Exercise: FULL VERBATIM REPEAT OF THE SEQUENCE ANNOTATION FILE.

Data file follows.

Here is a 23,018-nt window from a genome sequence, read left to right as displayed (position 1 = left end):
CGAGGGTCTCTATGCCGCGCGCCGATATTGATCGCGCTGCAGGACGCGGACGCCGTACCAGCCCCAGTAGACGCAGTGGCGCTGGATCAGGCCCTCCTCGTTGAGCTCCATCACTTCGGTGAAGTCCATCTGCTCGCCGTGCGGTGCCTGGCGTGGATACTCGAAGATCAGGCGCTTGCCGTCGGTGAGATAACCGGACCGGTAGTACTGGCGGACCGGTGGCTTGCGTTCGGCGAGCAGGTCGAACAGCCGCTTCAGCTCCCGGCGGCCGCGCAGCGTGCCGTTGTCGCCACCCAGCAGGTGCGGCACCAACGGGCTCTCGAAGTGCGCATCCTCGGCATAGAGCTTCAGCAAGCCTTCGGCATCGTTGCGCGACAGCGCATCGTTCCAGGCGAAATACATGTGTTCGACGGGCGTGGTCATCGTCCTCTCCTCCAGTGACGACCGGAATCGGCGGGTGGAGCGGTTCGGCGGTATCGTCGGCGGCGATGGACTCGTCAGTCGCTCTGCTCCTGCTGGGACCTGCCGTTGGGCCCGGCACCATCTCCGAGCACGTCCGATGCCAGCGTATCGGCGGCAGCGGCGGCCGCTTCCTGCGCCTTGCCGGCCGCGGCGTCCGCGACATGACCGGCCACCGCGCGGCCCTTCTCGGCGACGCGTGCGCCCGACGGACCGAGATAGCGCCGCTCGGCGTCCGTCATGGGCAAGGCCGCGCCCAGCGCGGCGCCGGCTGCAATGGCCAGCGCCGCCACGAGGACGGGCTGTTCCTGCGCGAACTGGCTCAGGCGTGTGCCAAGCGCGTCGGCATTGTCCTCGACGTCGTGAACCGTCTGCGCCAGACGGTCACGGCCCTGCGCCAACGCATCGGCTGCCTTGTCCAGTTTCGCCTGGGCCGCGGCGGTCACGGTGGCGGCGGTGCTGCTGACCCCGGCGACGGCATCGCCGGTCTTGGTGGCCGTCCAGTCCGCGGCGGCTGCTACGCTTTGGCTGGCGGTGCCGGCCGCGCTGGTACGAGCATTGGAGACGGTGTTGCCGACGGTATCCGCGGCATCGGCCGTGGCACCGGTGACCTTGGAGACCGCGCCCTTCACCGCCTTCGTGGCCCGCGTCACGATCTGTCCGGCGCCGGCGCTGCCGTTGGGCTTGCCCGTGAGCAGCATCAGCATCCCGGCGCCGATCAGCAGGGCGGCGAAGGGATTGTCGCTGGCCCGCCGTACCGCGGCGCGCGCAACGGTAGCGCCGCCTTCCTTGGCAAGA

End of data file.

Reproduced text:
Here is a 23,018-nt window from a genome sequence, read left to right as displayed (position 1 = left end):
CGAGGGTCTCTATGCCGCGCGCCGATATTGATCGCGCTGCAGGACGCGGACGCCGTACCAGCCCCAGTAGACGCAGTGGCGCTGGATCAGGCCCTCCTCGTTGAGCTCCATCACTTCGGTGAAGTCCATCTGCTCGCCGTGCGGTGCCTGGCGTGGATACTCGAAGATCAGGCGCTTGCCGTCGGTGAGATAACCGGACCGGTAGTACTGGCGGACCGGTGGCTTGCGTTCGGCGAGCAGGTCGAACAGCCGCTTCAGCTCCCGGCGGCCGCGCAGCGTGCCGTTGTCGCCACCCAGCAGGTGCGGCACCAACGGGCTCTCGAAGTGCGCATCCTCGGCATAGAGCTTCAGCAAGCCTTCGGCATCGTTGCGCGACAGCGCATCGTTCCAGGCGAAATACATGTGTTCGACGGGCGTGGTCATCGTCCTCTCCTCCAGTGACGACCGGAATCGGCGGGTGGAGCGGTTCGGCGGTATCGTCGGCGGCGATGGACTCGTCAGTCGCTCTGCTCCTGCTGGGACCTGCCGTTGGGCCCGGCACCATCTCCGAGCACGTCCGATGCCAGCGTATCGGCGGCAGCGGCGGCCGCTTCCTGCGCCTTGCCGGCCGCGGCGTCCGCGACATGACCGGCCACCGCGCGGCCCTTCTCGGCGACGCGTGCGCCCGACGGACCGAGATAGCGCCGCTCGGCGTCCGTCATGGGCAAGGCCGCGCCCAGCGCGGCGCCGGCTGCAATGGCCAGCGCCGCCACGAGGACGGGCTGTTCCTGCGCGAACTGGCTCAGGCGTGTGCCAAGCGCGTCGGCATTGTCCTCGACGTCGTGAACCGTCTGCGCCAGACGGTCACGGCCCTGCGCCAACGCATCGGCTGCCTTGTCCAGTTTCGCCTGGGCCGCGGCGGTCACGGTGGCGGCGGTGCTGCTGACCCCGGCGACGGCATCGCCGGTCTTGGTGGCCGTCCAGTCCGCGGCGGCTGCTACGCTTTGGCTGGCGGTGCCGGCCGCGCTGGTACGAGCATTGGAGACGGTGTTGCCGACGGTATCCGCGGCATCGGCCGTGGCACCGGTGACCTTGGAGACCGCGCCCTTCACCGCCTTCGTGGCCCGCGTCACGATCTGTCCGGCGCCGGCGCTGCCGTTGGGCTTGCCCGTGAGCAGCATCAGCATCCCGGCGCCGATCAGCAGGGCGGCGAAGGGATTGTCGCTGGCCCGCCGTACCGCGGCGCGCGCAACGGTAGCGCCGCCTTCCTTGGCAAGA